Breastfeeding Rates on the Rise in the U.S.
More moms are breastfeeding than ever before, a report by the U.S. Centers for Disease Control and Prevention released on Wednesday.
Almost 50 percent of babies are still being breast-fed at least sometime at 6 months of age, according to the Centers for Disease Control and Prevention. That's up from 35 percent in 2000.
More hospitals are enabling and encouraging mothers and babies to stay closer together after birth which is essential for the breastfeeding rate to continue to rise. Meanwhile, breastfeeding climbed to 49 percent in 2010, and the 27 percent of babies still breastfeeding at 12 months was up from 16 percent over that same decade.
Breastfeeding could save more than $2 billion in annual medical costs if all recommendations were met, researchers calculated. The American Academy of Pediatrics recommends babies be exclusively breastfed for the first six months and that mothers continue to breastfeed in combination with complementary foods until age 12 months.
"The period right after a baby is born is a critical time for establishing breast-feeding," Janet Collins, director of CDC's division of nutrition, physical activity and obesity, said in an agency news release.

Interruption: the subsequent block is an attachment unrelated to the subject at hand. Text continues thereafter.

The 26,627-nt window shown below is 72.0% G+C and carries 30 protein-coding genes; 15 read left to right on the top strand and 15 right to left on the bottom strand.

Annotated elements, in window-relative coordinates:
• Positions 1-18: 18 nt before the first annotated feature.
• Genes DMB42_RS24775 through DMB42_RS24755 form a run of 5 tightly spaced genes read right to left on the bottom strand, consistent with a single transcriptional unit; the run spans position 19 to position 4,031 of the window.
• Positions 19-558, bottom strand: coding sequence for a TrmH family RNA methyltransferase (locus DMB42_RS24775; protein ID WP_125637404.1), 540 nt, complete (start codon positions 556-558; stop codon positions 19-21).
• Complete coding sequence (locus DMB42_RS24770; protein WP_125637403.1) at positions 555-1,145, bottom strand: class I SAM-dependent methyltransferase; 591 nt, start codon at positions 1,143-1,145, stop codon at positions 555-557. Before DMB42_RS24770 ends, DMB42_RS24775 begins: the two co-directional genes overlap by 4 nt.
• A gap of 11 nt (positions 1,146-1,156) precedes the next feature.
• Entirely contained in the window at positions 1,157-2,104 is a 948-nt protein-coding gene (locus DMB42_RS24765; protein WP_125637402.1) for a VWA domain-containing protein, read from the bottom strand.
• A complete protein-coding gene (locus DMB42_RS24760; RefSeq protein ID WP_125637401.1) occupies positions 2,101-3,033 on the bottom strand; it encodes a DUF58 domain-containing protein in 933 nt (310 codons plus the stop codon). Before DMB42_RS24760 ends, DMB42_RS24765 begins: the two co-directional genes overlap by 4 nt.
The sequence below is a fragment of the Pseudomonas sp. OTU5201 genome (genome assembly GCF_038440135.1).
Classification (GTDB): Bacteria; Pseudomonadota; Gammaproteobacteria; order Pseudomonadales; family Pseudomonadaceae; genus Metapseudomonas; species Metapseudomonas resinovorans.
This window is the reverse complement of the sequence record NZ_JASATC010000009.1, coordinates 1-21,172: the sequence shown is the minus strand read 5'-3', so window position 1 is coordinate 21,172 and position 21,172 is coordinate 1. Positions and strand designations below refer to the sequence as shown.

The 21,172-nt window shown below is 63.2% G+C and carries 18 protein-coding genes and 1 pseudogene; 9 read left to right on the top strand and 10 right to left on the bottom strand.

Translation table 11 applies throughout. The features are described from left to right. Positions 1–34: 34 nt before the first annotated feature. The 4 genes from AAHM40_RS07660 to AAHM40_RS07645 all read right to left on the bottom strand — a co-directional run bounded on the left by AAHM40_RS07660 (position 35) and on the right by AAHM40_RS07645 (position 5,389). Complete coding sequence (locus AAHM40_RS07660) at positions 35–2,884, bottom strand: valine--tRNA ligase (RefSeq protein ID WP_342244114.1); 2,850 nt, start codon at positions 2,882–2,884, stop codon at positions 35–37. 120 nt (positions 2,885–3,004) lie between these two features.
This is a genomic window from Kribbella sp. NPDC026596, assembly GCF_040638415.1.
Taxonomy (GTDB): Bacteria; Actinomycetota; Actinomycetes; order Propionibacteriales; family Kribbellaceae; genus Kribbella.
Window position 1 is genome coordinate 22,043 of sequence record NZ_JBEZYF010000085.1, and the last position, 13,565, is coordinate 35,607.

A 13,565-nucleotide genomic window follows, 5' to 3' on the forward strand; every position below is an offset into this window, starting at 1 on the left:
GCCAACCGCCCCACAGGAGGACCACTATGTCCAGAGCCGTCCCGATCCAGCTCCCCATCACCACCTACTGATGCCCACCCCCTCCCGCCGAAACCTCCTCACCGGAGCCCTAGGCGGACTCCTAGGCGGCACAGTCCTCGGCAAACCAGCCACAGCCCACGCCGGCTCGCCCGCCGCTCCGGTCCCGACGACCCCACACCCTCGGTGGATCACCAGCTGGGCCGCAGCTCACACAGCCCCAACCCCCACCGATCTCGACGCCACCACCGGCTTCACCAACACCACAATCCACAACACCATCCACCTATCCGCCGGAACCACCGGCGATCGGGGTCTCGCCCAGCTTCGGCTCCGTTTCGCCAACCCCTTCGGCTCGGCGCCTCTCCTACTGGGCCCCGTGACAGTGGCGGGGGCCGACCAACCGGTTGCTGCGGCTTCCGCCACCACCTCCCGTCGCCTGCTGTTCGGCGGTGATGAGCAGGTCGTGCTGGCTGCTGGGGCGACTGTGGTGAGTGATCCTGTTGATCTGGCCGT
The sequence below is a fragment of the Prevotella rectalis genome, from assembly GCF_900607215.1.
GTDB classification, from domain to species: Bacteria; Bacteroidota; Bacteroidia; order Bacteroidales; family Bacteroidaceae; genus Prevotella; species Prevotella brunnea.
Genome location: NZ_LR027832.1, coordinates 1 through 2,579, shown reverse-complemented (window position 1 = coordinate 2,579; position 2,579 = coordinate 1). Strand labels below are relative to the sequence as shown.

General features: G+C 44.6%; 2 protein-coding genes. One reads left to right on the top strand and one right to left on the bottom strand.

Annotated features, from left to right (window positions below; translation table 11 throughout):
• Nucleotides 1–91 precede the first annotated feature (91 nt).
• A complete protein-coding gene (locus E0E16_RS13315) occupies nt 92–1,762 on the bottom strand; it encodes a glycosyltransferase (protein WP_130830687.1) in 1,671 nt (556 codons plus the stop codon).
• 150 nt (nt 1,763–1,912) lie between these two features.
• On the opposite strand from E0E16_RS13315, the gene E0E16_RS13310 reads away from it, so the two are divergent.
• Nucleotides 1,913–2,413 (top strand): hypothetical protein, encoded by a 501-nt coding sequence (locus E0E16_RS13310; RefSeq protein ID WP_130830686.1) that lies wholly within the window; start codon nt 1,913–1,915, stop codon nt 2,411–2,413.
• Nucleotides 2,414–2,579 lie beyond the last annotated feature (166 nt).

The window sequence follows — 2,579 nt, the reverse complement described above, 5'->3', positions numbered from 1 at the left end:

The findings are "great news for the health of our nation because babies who are breast-fed have lower risks of ear and gastrointestinal infections, diabetes and obesity, and mothers who breast-feed have lower risks of breast and ovarian cancers," added CDC director Dr. Tom Frieden.
Frieden pointed out, "breast-feeding lowers health care costs. Researchers have calculated that $2.2 billion in yearly medical costs could be saved if breast-feeding recommendations were met. It is critical that we continue working to improve hospital, community and workplace support for breast-feeding mothers and babies, and realize these cost savings."
"We know that more breastfeeding means healthier moms and healthier babies," said CDC researcher Jessica Allen.
Around three-quarters of babies in the United States start out breastfeeding, but by six months, only 15 percent exclusively breastfeed, the CDC data noted.